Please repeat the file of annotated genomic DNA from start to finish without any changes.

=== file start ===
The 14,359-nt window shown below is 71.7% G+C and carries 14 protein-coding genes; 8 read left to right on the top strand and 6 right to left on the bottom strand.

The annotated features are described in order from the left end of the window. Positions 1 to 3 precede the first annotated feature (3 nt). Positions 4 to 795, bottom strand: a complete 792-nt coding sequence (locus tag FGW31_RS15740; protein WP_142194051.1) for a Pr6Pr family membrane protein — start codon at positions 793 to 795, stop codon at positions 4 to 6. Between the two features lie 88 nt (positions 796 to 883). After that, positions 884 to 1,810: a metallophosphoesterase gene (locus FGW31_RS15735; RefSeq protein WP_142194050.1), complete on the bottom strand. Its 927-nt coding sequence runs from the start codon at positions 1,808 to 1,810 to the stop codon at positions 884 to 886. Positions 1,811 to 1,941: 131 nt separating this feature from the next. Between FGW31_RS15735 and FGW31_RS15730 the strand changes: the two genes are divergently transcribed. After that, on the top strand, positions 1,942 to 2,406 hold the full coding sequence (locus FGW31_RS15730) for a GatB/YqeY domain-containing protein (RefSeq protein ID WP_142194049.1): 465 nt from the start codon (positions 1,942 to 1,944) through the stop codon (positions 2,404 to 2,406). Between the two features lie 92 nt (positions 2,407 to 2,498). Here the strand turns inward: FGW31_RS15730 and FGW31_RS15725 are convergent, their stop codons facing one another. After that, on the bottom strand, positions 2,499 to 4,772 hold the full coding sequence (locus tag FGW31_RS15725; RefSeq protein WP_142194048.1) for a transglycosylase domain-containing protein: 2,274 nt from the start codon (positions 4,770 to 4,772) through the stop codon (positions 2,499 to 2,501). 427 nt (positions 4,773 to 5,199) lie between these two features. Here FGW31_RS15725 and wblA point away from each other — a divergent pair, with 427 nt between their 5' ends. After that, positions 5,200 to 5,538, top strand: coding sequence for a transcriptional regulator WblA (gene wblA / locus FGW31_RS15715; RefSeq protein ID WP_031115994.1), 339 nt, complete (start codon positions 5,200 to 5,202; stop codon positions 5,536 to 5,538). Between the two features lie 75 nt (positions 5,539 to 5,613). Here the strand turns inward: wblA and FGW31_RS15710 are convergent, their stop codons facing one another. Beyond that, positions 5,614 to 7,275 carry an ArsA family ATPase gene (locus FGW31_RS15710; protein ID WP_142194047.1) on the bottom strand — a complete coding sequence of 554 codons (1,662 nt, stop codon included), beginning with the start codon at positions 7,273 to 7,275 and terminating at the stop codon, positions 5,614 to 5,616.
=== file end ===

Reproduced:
The 14,359-nt window shown below is 71.7% G+C and carries 14 protein-coding genes; 8 read left to right on the top strand and 6 right to left on the bottom strand.

The annotated features are described in order from the left end of the window. Positions 1 to 3 precede the first annotated feature (3 nt). Positions 4 to 795, bottom strand: a complete 792-nt coding sequence (locus tag FGW31_RS15740; protein WP_142194051.1) for a Pr6Pr family membrane protein — start codon at positions 793 to 795, stop codon at positions 4 to 6. Between the two features lie 88 nt (positions 796 to 883). After that, positions 884 to 1,810: a metallophosphoesterase gene (locus FGW31_RS15735; RefSeq protein WP_142194050.1), complete on the bottom strand. Its 927-nt coding sequence runs from the start codon at positions 1,808 to 1,810 to the stop codon at positions 884 to 886. Positions 1,811 to 1,941: 131 nt separating this feature from the next. Between FGW31_RS15735 and FGW31_RS15730 the strand changes: the two genes are divergently transcribed. After that, on the top strand, positions 1,942 to 2,406 hold the full coding sequence (locus FGW31_RS15730) for a GatB/YqeY domain-containing protein (RefSeq protein ID WP_142194049.1): 465 nt from the start codon (positions 1,942 to 1,944) through the stop codon (positions 2,404 to 2,406). Between the two features lie 92 nt (positions 2,407 to 2,498). Here the strand turns inward: FGW31_RS15730 and FGW31_RS15725 are convergent, their stop codons facing one another. After that, on the bottom strand, positions 2,499 to 4,772 hold the full coding sequence (locus tag FGW31_RS15725; RefSeq protein WP_142194048.1) for a transglycosylase domain-containing protein: 2,274 nt from the start codon (positions 4,770 to 4,772) through the stop codon (positions 2,499 to 2,501). 427 nt (positions 4,773 to 5,199) lie between these two features. Here FGW31_RS15725 and wblA point away from each other — a divergent pair, with 427 nt between their 5' ends. After that, positions 5,200 to 5,538, top strand: coding sequence for a transcriptional regulator WblA (gene wblA / locus FGW31_RS15715; RefSeq protein ID WP_031115994.1), 339 nt, complete (start codon positions 5,200 to 5,202; stop codon positions 5,536 to 5,538). Between the two features lie 75 nt (positions 5,539 to 5,613). Here the strand turns inward: wblA and FGW31_RS15710 are convergent, their stop codons facing one another. Beyond that, positions 5,614 to 7,275 carry an ArsA family ATPase gene (locus FGW31_RS15710; protein ID WP_142194047.1) on the bottom strand — a complete coding sequence of 554 codons (1,662 nt, stop codon included), beginning with the start codon at positions 7,273 to 7,275 and terminating at the stop codon, positions 5,614 to 5,616.